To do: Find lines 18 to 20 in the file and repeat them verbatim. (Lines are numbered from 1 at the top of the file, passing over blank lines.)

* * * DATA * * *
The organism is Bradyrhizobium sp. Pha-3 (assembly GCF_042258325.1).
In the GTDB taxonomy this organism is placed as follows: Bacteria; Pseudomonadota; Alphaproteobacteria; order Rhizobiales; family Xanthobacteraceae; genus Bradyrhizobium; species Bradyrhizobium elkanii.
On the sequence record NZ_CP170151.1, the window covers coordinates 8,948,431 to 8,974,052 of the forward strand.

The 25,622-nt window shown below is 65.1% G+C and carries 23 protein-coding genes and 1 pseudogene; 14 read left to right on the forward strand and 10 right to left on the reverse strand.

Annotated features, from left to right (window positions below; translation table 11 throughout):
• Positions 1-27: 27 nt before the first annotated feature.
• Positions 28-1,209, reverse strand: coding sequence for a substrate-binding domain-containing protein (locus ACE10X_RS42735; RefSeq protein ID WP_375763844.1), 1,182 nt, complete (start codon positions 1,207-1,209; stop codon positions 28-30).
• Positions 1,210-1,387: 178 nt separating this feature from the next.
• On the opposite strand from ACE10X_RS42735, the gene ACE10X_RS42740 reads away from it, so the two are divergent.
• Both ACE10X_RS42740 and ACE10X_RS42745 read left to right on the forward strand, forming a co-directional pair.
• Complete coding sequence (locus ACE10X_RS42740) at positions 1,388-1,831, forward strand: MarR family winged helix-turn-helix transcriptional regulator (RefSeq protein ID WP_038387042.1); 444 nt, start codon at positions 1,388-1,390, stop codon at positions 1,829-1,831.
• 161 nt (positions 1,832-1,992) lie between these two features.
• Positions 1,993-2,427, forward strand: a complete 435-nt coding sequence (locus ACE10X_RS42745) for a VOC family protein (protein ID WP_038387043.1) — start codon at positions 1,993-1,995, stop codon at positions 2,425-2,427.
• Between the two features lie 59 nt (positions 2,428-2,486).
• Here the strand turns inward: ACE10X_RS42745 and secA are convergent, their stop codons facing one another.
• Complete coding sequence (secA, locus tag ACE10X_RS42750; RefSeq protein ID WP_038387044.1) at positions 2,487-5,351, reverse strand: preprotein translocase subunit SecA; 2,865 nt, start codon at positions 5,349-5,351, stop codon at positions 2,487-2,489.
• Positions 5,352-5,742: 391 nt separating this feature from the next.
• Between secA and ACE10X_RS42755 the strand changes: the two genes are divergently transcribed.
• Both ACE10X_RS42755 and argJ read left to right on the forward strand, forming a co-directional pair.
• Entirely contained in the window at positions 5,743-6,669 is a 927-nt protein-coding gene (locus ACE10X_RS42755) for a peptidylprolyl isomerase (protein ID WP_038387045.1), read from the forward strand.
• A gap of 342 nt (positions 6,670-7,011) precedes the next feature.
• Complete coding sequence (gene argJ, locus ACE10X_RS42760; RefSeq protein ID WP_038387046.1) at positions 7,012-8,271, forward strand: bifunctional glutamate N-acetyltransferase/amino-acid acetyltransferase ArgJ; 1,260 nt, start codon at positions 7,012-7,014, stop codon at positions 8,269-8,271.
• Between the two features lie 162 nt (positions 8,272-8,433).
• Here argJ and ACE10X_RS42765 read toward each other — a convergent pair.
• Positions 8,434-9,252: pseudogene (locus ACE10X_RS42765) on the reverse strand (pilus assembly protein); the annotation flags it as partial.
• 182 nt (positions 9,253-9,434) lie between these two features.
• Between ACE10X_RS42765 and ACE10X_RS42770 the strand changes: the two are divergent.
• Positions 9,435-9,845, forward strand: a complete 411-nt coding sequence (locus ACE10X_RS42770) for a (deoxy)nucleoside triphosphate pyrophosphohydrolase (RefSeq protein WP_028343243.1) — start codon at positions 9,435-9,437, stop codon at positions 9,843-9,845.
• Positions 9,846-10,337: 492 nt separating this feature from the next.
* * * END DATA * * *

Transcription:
• Between secA and ACE10X_RS42755 the strand changes: the two genes are divergently transcribed.
• Both ACE10X_RS42755 and argJ read left to right on the forward strand, forming a co-directional pair.
• Entirely contained in the window at positions 5,743-6,669 is a 927-nt protein-coding gene (locus ACE10X_RS42755) for a peptidylprolyl isomerase (protein ID WP_038387045.1), read from the forward strand.